Market Failure Definition
Market failure in economics is defined as a situation when there’s a faulty allocation of resources in a market. It is triggered when there is an acute mismatch between supply and demand, prices do not match reality or when individual interests are not aligned with collective interests.
A simple example of market failure is when a monopolist seller sets high rates to the products leaving no choice for the buyers than to purchase the overpriced goods.
- A market failure occurs when prices do not match reality. In this distorted market, prices do not represent the supply and demand of a service or product correctly, and there’s a mismatch between the individual needs and supply in a free market.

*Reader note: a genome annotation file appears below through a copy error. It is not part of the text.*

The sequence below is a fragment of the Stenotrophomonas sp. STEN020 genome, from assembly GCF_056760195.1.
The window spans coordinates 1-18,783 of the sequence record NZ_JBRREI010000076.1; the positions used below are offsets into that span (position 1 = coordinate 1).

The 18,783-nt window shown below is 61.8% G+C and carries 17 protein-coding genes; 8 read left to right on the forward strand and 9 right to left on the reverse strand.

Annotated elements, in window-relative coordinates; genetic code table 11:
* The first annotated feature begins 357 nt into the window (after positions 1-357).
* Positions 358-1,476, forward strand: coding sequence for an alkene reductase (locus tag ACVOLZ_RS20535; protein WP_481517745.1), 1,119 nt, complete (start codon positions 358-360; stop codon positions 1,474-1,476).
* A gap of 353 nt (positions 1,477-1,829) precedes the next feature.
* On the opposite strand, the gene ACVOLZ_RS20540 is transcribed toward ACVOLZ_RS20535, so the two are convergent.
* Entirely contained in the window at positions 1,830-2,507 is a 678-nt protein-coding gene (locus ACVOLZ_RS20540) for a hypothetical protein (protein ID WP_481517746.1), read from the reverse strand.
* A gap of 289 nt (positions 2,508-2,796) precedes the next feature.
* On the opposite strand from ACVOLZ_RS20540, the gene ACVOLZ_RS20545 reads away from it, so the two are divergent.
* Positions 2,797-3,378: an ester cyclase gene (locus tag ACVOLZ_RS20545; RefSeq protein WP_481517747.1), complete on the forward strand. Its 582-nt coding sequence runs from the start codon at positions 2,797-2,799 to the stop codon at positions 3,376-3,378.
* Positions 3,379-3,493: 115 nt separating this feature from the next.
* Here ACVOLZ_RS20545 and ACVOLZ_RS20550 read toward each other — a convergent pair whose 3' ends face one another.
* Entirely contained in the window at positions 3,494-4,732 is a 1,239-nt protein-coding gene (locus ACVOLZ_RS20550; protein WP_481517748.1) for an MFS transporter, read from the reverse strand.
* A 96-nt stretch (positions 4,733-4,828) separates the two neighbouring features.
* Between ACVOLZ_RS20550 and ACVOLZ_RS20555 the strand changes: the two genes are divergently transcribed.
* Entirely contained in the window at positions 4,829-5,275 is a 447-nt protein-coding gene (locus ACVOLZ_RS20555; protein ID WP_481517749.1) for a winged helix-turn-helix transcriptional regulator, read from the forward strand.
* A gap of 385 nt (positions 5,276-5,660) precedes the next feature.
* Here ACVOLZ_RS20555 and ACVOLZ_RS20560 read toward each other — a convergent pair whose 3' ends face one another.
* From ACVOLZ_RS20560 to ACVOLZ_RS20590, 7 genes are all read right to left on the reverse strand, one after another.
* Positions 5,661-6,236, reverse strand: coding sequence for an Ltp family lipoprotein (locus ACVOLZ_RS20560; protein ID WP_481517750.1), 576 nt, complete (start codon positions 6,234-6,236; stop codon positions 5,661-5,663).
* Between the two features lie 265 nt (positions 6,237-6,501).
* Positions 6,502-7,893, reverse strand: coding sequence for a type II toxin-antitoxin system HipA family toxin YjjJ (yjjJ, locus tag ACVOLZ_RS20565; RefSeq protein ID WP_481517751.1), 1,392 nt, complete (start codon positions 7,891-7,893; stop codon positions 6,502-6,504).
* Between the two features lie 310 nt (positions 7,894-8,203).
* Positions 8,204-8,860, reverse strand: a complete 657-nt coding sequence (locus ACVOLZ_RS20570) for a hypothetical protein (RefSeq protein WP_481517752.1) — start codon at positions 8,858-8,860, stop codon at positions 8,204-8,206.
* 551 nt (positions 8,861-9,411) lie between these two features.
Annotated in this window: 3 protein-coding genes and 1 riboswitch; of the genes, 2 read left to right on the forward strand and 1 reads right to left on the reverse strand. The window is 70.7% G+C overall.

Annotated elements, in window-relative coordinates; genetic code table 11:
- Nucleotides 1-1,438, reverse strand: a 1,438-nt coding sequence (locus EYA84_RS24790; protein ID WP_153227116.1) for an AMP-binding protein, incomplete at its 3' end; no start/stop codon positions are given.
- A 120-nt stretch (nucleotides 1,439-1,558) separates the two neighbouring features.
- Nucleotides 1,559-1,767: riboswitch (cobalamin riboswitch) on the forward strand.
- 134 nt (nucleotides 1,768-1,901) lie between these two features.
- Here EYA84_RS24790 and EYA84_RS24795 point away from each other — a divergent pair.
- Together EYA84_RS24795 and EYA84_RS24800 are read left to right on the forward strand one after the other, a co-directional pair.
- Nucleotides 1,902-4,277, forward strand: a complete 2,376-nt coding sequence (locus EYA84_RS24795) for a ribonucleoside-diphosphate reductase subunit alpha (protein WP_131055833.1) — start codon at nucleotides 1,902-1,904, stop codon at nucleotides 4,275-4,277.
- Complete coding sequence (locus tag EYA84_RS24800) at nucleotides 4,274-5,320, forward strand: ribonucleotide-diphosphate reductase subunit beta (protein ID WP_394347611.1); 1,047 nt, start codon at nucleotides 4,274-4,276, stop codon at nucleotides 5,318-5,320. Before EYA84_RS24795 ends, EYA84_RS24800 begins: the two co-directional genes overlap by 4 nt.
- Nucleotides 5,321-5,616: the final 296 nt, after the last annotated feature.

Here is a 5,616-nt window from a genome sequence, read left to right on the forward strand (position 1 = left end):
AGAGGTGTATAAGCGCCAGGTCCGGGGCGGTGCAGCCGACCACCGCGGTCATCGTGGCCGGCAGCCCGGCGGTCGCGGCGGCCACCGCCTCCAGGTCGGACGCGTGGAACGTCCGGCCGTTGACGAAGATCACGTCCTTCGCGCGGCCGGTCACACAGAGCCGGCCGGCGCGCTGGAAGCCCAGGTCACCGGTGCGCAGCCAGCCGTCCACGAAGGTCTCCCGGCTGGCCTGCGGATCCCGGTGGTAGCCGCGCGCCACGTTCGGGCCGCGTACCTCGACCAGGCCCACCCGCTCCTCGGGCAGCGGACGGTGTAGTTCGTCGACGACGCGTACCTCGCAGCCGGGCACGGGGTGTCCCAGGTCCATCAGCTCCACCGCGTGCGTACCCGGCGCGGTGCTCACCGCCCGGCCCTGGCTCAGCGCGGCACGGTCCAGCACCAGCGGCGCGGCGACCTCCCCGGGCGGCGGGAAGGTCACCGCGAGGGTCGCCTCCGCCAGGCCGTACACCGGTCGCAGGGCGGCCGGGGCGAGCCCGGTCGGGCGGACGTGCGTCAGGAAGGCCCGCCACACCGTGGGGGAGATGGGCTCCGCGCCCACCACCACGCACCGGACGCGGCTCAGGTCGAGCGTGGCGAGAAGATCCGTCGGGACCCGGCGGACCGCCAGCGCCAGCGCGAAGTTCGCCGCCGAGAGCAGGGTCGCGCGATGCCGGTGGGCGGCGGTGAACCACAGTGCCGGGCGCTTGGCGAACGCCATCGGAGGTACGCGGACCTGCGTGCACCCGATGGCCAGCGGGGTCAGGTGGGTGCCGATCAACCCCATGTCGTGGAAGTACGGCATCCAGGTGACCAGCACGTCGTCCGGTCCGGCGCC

- The most common examples and types include missing markets, monopolies, externalities, etc.
- Solutions to market failure in economics include the use of legislation to prevent people from making decisions that will harm the collective, and education focused on teaching people about the market.
Causes for Market Failure
The definition of market failure revolves around market disruptions arising out of a variety of reasons. In economics, to understand why a market can be considered a failure, we need to understand how markets should work. According to economic theory, markets are mechanisms that coordinate producers and consumers by determining the price.
If markets are working properly, the price of something will be a result of the differences between supply and demand. So, a dysfunctional market would be one in which prices are unreasonable. An example will be if a product has inflation much higher than its actual value.
Imperfections in a market do not necessarily make a failure. All markets tend to suffer from several issues. The main problem is when you cannot use the market prime function: regulate the relationship between buyers and producers.